The Broken Kingdoms is the second book in N. K. Jemisin’s Inheritance Trilogy, the sequel to The Hundred Thousand Kingdoms (review here). In the first book, we followed Yeine, a warrior princess summoned to the great city of Sky amidst a fierce political struggle. In this sequel, we learn the aftermath of that struggle as we follow Oree, an artist living in Shadow, a city teeming with godlings. Oree herself is a mortal, blind except for her ability to see the glimmering outlines of gods, godlings, and magic.
One day, while discarding her trash, Oree finds a homeless, literally down-in-the-dumps godling and decides that the humane thing to do for one in such sorrow is to take him in. As he is either mute or taciturn, she dubs him Shiny. When she finds another godling – dead, sprawled in an alleyway, missing a heart – she is not the only one confounded. And when Shiny protects Oree from overzealous interrogators, her witness status is immediately elevated to suspect.
The main storyline constitutes a mystery: Who is killing godlings, and why? You will not turn the pages for the sake of learning the ending; you will turn the pages because you are fully immersed in Oree’s world and care for the beings in it. Most mysteries beg to be solved, but some are part of a plan so huge that you have no choice but to watch the events unfold, as if propelled by a force of nature. You may stare like a deer in the headlights, but make no mistake, you will turn the pages and stare some more.
The bigger picture
The Hundred Thousand Kingdoms introduced Itempas (the Bright Lord, the Skyfather) who killed Enefa (Mistress of Twilight and Dawn) and enslaved Nahadoth (the Nightlord, the Lord of Shadows). Despite the grandeur of the events, I experienced some difficulty seeing the forest for the trees. In The Broken Kingdoms, however, we begin to learn the motivations behind the gods’ actions, and as a result, the world becomes lucid.
Jemisin also examines the uneasy and multi-faceted nature of love and sacrifice. It’s easy to say you would die for others, but is it more easily said than done? And if you live, how do you live without that which you need the most? All this is done with more grace than I can describe.
Even better than the first
The first two books in Jemisin’s Inheritance Trilogy were released in 2010. You may have seen The Hundred Thousand Kingdoms deservingly placed on every Top Ten fantasy list last year, including The Ranting Dragon’s list. The Broken Kingdoms manages to surpass Jemisin’s debut, and for all the praise it has garnered, it nevertheless has become one of the most overlooked books of 2010. If The Hundred Thousand Kingdoms is Star Wars: A New Hope – a ground-breaking landmark – The Broken Kingdoms is The Empire Strikes Back – a thought-provoking, heart-wrenching chapter that brands the story further into your life. Neither book hangs you over a cliff, though both kindle the desire to experience more of Jemisin’s world. While the desire burns fervent, the satisfying end to The Hundred Thousand Kingdoms may have lessened the urgency for fans to continue. Expect, however, that many more will discover this masterpiece of fantasy literature in 2011 and offer the recognition it deserves.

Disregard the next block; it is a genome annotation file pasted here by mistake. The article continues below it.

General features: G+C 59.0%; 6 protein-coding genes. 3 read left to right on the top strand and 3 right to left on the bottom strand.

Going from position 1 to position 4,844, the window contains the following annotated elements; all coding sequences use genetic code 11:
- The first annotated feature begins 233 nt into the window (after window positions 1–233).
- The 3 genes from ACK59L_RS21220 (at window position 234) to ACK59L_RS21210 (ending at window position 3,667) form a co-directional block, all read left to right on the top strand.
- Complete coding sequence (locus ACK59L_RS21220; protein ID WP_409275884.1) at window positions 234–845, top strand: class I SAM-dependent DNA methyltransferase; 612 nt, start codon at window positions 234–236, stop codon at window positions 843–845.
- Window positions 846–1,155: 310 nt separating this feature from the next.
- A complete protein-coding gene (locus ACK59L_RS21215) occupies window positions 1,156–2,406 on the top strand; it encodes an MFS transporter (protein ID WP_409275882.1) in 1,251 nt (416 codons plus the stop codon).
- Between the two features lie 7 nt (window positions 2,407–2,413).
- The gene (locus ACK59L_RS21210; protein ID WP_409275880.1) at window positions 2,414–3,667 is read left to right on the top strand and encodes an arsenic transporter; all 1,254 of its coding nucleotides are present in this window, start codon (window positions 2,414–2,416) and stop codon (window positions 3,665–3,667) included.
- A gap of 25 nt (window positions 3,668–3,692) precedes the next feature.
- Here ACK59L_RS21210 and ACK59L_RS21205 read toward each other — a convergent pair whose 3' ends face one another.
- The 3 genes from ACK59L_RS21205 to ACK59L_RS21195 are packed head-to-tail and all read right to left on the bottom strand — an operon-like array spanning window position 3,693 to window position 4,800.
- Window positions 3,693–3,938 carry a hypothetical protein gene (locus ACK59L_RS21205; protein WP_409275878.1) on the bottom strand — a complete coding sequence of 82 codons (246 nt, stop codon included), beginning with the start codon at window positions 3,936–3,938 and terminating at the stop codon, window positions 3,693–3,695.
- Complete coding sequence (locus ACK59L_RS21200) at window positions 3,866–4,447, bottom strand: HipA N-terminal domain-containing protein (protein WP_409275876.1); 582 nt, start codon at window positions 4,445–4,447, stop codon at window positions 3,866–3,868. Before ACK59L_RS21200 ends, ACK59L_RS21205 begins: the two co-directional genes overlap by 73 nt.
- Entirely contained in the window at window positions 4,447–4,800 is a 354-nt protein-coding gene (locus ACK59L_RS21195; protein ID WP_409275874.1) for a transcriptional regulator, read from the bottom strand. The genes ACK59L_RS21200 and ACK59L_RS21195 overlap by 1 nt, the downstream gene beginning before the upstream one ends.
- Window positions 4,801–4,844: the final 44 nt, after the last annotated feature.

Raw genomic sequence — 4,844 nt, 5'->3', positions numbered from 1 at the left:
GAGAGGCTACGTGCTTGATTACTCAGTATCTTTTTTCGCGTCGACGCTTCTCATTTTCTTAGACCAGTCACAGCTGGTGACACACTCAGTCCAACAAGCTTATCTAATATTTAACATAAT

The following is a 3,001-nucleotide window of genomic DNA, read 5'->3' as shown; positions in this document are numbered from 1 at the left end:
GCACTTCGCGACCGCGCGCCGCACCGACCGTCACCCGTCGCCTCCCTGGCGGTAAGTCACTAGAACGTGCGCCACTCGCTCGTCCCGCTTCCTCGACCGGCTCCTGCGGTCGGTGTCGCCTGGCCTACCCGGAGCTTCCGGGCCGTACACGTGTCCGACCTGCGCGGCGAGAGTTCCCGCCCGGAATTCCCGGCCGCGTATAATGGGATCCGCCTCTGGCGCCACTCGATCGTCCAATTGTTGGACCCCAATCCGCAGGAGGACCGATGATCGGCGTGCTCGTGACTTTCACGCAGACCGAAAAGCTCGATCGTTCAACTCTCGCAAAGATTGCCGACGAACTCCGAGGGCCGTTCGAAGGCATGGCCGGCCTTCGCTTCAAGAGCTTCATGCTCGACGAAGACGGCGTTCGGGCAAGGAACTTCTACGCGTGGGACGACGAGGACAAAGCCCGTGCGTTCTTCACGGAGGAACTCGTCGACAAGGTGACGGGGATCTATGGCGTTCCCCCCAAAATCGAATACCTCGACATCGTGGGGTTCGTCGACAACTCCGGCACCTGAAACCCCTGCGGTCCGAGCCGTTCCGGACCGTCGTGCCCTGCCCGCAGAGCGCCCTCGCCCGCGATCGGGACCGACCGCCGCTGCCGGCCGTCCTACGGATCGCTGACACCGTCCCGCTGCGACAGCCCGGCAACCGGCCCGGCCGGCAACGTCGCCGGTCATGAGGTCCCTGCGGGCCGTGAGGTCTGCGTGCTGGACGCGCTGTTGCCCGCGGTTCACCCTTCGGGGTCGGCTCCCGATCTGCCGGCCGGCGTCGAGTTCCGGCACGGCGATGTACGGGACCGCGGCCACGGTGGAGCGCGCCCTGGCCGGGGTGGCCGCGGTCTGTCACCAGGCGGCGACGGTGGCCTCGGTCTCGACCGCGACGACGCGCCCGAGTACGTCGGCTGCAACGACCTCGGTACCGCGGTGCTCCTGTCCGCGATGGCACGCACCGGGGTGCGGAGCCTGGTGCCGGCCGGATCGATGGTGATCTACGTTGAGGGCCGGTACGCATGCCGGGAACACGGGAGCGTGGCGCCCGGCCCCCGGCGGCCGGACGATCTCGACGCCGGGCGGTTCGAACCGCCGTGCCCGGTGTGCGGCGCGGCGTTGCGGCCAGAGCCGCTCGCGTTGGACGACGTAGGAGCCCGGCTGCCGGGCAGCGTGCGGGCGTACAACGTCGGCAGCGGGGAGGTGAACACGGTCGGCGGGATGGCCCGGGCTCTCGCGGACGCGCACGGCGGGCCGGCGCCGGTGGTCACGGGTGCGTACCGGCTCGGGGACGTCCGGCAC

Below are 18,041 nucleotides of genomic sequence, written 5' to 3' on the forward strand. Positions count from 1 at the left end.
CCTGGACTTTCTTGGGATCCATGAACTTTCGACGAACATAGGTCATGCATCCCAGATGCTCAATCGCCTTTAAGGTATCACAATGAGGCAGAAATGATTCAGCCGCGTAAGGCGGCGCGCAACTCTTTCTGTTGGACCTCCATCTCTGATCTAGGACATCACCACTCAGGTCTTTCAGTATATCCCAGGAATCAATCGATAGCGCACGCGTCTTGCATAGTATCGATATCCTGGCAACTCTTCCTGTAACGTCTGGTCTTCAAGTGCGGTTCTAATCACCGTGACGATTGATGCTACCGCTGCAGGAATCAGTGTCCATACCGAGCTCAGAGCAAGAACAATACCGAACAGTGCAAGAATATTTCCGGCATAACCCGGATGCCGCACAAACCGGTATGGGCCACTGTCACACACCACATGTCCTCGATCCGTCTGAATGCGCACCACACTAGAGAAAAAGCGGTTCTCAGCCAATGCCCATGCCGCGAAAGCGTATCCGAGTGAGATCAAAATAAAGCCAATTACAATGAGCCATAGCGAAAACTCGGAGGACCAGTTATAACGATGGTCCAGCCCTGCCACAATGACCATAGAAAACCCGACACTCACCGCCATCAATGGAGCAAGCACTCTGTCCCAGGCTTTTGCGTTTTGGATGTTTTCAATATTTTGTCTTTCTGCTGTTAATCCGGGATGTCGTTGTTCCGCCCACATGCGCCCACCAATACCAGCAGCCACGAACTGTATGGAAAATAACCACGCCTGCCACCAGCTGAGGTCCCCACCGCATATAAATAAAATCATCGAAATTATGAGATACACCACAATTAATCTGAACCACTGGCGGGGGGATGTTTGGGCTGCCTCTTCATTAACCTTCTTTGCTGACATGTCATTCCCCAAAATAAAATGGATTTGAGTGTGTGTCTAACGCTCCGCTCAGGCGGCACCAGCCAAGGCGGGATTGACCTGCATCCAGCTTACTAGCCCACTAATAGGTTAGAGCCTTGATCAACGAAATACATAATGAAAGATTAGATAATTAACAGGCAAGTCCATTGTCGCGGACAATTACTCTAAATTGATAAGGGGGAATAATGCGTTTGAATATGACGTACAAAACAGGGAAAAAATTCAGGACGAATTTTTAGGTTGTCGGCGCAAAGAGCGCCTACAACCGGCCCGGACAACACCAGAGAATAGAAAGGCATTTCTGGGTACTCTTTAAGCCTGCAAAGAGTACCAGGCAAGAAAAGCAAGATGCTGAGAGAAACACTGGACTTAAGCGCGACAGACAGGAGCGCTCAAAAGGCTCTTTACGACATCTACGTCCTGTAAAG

Connection to the other books
The Hundred Thousand Kingdoms presented Yeine, a warrior princess. The Broken Kingdoms introduces Oree, a commoner. The Kingdom of Gods (expected date of release in September 2011) will acquaint us with the trickster god, Sieh. These subjects and points of view seem distinct, but the tales are intertwined, with the fate of the characters in the first book affecting the second. Invisible layers run through The Broken Kingdoms that will only reveal themselves if you’ve read the first book. Undoubtedly, consuming even one of the two released books will be fulfilling, but do not deny yourself the rich, complete experience that will be the entire Inheritance Trilogy.
Why should you read this book?
By virtue of reading this review, you care about fantasy. If that is at all because this genre continually allows authors to push the boundaries of imagination, there is no greater benchmark for such a feat than The Broken Kingdoms. At once epic and intimate, The Broken Kingdoms is destined to become a fantasy classic. I predict it will even transcend the “fantasy” label and become a staple of literary fiction, as with The Lord of the Rings.